Imagine being late for work, but instead of hopping on the subway, you run upstairs to the rooftop vertiport where a miniaturised aircraft, like the Lilium Jet, is waiting to whisk you away to a destination of your choice. The space-age mini-plane looks very much like something out of the Jetson’s cartoon series of the 1960s. It’s powered by electricity and has push-button controls much like an elevator’s. But this form of intelligent transport is fast, comfortable, and loaded with state-of-the-art amenities like high-speed Internet, in-air espresso machines, and virtual reality televisions. Urban mobility has never been more enjoyable.
And we will call these technological marvels air taxis.
Air taxis are no longer a futuristic fantasy. They are very real and already in operation in many aspiring smart cities around the globe. However, the incorporation of these high-tech machines into everyday life first requires the overcoming of certain obstacles. Luckily, forward-thinking urban planners, aeronautical engineers, and public transport officials are already well on their way to creating a world of airborne vehicles that can travel up to 300 kilometres with a single charge of its battery.
Experts in Mobility as a Service (MaaS) believe that these air taxis have the potential to drastically improve the quality of life for millions of people by giving them back hours of lost time spent in daily commutes. Just as high-rise skyscrapers allow cities to maximise the use of limited real estate more efficiently, air taxi transportation will enable better and more cost-effective use of three-dimensional airspace.
- Traffic congestion will be reduced substantially, if not eliminated entirely.
- Issues of global warming as they relate to carbon emissions from fossil-fueled vehicles will essentially become non-existent.
- Because these air taxis are electricity-powered, the related noise pollution will be barely audible even during takeoffs and landings.
- As air taxis become more technologically advanced, the consumer demand for conventional air travel via jets and airplanes utilizing turbine engines will diminish dramatically.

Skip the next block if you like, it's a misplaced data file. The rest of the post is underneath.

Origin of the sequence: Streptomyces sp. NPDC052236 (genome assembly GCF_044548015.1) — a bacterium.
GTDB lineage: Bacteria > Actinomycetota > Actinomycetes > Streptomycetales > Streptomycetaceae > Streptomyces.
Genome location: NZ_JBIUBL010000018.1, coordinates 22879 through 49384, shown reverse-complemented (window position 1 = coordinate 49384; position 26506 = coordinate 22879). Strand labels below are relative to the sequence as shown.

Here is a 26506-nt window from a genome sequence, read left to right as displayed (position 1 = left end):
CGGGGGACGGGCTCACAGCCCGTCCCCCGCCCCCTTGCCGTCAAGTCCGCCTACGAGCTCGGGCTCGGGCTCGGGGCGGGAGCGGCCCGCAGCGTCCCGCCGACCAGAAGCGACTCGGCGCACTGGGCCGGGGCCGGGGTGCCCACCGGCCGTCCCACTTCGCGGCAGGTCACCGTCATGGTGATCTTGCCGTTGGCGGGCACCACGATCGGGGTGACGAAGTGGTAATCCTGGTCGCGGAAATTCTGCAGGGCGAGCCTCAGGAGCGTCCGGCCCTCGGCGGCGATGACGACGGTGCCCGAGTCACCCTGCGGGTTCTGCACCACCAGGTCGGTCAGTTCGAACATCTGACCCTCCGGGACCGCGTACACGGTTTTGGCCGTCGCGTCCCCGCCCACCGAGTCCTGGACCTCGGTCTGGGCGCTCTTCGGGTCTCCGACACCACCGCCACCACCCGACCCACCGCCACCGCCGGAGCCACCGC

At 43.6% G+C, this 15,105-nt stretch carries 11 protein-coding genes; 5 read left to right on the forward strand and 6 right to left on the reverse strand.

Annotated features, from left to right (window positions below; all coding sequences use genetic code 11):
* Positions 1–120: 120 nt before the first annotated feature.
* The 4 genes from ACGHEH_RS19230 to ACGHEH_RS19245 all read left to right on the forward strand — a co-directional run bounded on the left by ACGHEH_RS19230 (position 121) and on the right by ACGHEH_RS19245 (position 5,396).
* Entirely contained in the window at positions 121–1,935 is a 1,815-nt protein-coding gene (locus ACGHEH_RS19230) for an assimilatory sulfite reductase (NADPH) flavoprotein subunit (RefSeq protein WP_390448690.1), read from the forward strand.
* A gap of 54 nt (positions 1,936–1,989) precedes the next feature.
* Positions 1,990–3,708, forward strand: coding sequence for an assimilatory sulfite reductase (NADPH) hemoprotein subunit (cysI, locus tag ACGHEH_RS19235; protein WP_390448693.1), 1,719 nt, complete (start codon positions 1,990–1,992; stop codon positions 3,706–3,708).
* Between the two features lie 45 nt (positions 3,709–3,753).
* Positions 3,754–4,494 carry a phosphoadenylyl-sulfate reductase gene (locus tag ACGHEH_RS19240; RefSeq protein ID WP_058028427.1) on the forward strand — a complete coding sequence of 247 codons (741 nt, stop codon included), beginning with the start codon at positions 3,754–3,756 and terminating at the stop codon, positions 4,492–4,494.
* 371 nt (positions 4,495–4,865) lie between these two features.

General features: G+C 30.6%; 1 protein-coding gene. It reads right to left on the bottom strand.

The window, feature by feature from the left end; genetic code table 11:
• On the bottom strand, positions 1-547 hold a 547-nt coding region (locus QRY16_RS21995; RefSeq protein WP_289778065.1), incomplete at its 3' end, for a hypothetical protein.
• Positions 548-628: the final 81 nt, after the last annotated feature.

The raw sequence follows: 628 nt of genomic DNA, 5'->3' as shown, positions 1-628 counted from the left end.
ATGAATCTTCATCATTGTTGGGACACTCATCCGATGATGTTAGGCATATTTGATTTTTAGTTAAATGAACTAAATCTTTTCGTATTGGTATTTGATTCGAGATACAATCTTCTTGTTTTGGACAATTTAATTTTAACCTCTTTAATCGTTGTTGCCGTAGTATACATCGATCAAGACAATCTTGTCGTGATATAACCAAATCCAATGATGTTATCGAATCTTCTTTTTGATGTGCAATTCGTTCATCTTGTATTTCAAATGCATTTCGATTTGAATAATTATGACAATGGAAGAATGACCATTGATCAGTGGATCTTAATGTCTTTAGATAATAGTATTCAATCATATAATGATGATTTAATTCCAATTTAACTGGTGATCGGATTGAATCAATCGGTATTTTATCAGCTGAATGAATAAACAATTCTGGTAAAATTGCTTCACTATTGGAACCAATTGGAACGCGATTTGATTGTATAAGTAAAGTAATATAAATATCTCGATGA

- The reduced travel time between destinations will make air taxis more affordable than owning and maintaining a conventional automobile.
- As smart cities continue to become the norm rather than the exception, these fleets of Flying Ubers will eventually be powered by municipal smart grids, making the reliance on battery power obsolete.
- As airborne taxis become more streamlined and lightweight, their individual price tags will plummet, as well.
The evolution of on-demand air travel could advance at a startlingly rapid pace, perhaps even faster than the golden age of automobiles during the 1930s and 1940s. However, before average citizens can rely on air taxis for intra- or inter-metropolitan travel, urban planners & governments must first address specific infrastructural challenges.
Designing cities that are air-taxi-friendly
The development of smart city infrastructure comprised of hundreds or possibly thousands of heliports will take time and money. Before the construction of these miniature airports can take place, aeronautical engineers must first perfect aircraft technology to include vertical take-off and landing (VTOL) capabilities that are safe, efficient, quiet, and economical.
However, in a 2017 Airbus article entitled Future of urban mobility: My kind of flyover, CEO Rodin Lyasoff explains that “many of the technologies needed, such as batteries, motors and avionics are most of the way there.” And on January 31, 2018, Airbus completed its first successful test flight of the Vahana Electric Vertical Take-off and Landing (eVTOL) air taxi with much fanfare.
Meanwhile, Uber is targeting the 2020 World Expo in Dubai as the launch of its first “on-demand airborne ride-hailing service” on a limited basis. A U.S. demonstration is penciled in for Dallas, Texas, at approximately the same time.
In addition to issues relating to affordability, reliability, efficiency, infrastructure, emissions, vehicle performance, and aircraft noise, maximum safety protocols are also a crucial concern. According to a white paper published by Uber, the commuter aircraft fatalities rates in 2016 were double that of privately operated automobiles. By reducing these number by 25% or higher, travel by air taxi essentially becomes twice as safe as driving, and therefore more attractive to the average commuter.
No mode of transportation is without its share of ongoing challenges. Just as with motorised automobiles throughout the decades, there will always be issues of consumer safety related to inclement weather, proper driver – or in this case, flyer – etiquette, and other issues. As a result, some industry leaders expect that travel by air taxi will likely begin with vehicles flown by human pilots before morphing into unmanned, technology-manipulated aircraft for the masses. Either way, the world of public and privatised transportation is forever changing and faster than we could have ever possibly imagined.
P.S. Of course we’d integrate air taxis into the TripGo API and app!